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UQ wins victory in international maritime law competition

International Maritime Law Arbitration Moot at Brisbane Commonwealth Law Courts and Customs House. Image courtesy of UQ

The University of Queensland has claimed its second international mooting title for 2018 after winning the 19th International Maritime Law Arbitration Moot Competition (IMLAM).

The UQ team defeated the University of Hong Kong in the grand final at the Federal Court of Australia in Brisbane.

The championship title follows UQ’s recent win at the 2018 Philip C. Jessup International Law Moot Court Competition in Washington, DC and is the fifth time UQ has won the IMLAM competition.

The winning team – UQLS President Sangeetha Badya, Laura Heit, Joshua McKersey and Priam Rangiah – was coached by recent graduate Dominic Fawcett and mentored by Professor Nick Gaskell.

TC Beirne School of Law Head of School Professor Patrick Parkinson said the team’s hard work and months of preparation had been rewarded.

“I would like to extend my sincere congratulations to Sangeetha, Laura, Joshua and Priam, and thank Dominic and Professor Gaskell for their support and guidance to the team,” Professor Parkinson said.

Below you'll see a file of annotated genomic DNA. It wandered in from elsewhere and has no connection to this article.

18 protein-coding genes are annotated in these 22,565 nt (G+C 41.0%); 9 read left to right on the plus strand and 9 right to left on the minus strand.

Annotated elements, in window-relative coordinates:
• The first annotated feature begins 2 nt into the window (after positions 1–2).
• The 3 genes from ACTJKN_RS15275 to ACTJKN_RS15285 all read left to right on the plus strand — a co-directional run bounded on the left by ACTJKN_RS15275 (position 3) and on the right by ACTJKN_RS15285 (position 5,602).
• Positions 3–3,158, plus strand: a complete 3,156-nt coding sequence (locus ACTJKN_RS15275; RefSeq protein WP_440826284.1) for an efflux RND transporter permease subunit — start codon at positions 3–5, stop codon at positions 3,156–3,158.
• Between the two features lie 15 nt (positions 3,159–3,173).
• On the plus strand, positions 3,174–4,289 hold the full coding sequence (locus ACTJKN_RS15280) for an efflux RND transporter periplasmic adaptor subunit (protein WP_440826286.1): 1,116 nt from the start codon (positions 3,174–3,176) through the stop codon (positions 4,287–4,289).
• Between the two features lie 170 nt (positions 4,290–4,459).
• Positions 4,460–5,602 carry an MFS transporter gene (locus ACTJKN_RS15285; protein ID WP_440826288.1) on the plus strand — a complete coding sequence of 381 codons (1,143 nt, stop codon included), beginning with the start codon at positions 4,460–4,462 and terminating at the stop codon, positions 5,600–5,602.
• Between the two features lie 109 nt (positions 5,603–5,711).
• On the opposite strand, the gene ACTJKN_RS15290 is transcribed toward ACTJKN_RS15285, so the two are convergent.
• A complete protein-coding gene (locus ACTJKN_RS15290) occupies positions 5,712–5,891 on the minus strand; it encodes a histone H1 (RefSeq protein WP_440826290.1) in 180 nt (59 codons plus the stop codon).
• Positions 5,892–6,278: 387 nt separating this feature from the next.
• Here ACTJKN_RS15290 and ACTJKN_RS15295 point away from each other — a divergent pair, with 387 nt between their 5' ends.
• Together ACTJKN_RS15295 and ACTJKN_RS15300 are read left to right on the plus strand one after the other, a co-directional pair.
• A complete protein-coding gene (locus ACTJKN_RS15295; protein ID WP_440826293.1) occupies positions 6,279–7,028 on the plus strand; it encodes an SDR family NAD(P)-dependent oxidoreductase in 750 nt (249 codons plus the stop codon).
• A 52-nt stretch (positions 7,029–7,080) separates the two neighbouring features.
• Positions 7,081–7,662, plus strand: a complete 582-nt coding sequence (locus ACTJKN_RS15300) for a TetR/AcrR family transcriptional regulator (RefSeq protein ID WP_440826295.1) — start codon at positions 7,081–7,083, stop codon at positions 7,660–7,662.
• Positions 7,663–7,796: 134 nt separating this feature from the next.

“Mooting requires students to hone their research, advocacy and presentation skills, and our students have proven twice in 2018 that they are the best in the world when it comes to demonstrating these highly sought-after legal skills.

“As hosts of 2018’s IMLAM competition, it was a wonderful opportunity to showcase UQ to visitors from 28 universities and 13 countries.”

The team was also recognised through multiple awards including:

  • Best Claimant Memorandum
  • Best speaker in the General Rounds – Ms Sangeetha Badya
  • Best speaker in the Final Rounds – Ms Laura Heit

IMLAM requires law students to develop a case based on a complex realistic scenario involving a commercial shipping dispute, and present it before a tribunal compromising of experienced maritime arbitrators, members of the maritime industry, and commercial and maritime lawyers.

The competition enables students to forge contact with students from other law schools and meet with senior members of the profession and maritime industry.

Many of the students competing in IMLAM go on to secure employment at maritime law firms or as associates for judges specialising in admiralty and shipping matters.

Source: UQ

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